The explosion of an engine on Southwest Flight 1380 nearly caused a passenger to be sucked out of the plane, shocking fellow passengers and the rest of the country as well. The incident led to the death of one woman and injured dozens of other passengers. This was the first death aboard a U.S. airline since 2009. Though rare, this is not the first time a passenger was almost forcibly sucked out of an aircraft.
Lawsuits have been filed against Southwest by survivors of Flight 1380. The lawsuits allege that the airline did not maintain the aircraft and engines properly. Many of the passengers claim that they suffered physical and mental distress after the incident. They also report suffering from hearing loss, vertigo, dizziness, anxiety, headaches, and various phobias. In addition to Southwest, the lawsuits name Boeing, the air craft’s manufacturer, and GE Aviation Systems, Safran, and CFM International, the engine’s manufacturers as defendants. The lawsuits claim that these companies were involved in the creation, development, and sale of the engines and the aircraft.
Following the incident, Southwest completed an inspection of 35,000 engine fan blades as required by federal authorities. The National Transportation Safety Board’s (NTSB) investigation found that one of the fan blades malfunctioned. The plane was flying at 32,500 feet when the engine failed. Southwest sent a handful of blades to the manufacturer for additional inspection but commented that it was taking precautionary measures and did not note any signs of metal fatigue. The fan blade that malfunctioned on Southwest Flight 1380 was not tested under the stricter standards for inspection that the airline instituted several years ago.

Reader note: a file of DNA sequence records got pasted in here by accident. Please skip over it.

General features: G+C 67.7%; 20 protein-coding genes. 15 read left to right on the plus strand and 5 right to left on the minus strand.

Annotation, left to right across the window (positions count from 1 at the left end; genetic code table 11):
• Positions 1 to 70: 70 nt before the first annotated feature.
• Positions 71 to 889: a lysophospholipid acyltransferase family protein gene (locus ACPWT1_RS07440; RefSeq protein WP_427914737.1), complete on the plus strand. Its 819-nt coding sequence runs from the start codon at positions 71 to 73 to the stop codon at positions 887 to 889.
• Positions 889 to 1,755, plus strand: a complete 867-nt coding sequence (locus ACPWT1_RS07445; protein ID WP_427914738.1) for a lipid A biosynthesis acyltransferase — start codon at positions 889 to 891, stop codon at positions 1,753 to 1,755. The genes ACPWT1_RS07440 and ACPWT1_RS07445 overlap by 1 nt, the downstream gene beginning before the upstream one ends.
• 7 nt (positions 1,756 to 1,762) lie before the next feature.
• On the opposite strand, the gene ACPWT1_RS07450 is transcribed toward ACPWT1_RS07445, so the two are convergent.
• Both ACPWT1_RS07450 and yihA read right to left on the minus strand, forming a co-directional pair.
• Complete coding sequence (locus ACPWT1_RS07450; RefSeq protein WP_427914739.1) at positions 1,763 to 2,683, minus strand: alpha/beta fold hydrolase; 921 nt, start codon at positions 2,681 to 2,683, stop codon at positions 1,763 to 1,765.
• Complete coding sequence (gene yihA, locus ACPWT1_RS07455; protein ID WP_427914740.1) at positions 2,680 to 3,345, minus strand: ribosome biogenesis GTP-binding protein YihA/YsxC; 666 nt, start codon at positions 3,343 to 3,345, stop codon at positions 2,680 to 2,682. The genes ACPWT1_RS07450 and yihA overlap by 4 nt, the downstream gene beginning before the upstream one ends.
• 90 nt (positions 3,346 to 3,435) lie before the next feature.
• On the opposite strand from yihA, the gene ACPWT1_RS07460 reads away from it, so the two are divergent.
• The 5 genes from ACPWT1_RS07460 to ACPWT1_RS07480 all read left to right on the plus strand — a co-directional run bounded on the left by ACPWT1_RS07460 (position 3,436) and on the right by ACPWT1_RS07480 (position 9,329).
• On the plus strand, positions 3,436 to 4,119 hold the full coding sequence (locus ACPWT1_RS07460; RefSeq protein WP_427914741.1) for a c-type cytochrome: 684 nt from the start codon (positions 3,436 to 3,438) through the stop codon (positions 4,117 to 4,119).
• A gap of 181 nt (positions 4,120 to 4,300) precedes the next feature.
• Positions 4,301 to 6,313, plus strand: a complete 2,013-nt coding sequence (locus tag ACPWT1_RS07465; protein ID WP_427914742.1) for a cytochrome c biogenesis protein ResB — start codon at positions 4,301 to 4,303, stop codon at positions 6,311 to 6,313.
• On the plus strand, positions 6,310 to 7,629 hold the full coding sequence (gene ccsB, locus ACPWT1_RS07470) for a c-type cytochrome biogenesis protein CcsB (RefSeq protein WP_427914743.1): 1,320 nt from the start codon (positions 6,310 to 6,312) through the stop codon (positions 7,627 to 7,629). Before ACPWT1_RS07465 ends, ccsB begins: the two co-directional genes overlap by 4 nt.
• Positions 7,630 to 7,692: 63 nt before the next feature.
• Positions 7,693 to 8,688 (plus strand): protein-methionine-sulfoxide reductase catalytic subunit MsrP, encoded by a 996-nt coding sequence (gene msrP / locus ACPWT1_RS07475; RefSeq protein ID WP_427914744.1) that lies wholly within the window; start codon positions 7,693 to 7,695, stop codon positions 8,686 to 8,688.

The ramifications of the deadly incident extend beyond Southwest’s internal operations. The FAA ordered all airlines with Boeing 737s in their fleets to conduct inspections within 20 days. The FAA order called for inspections on certain CFM56-7B engines – these engines are standard for most major airline’s Boeing 737 aircrafts. The CFM56-7B engine was also part of an airworthiness directive issued last year by the FAA that would have required inspection of the fan blades at some time later in the year.
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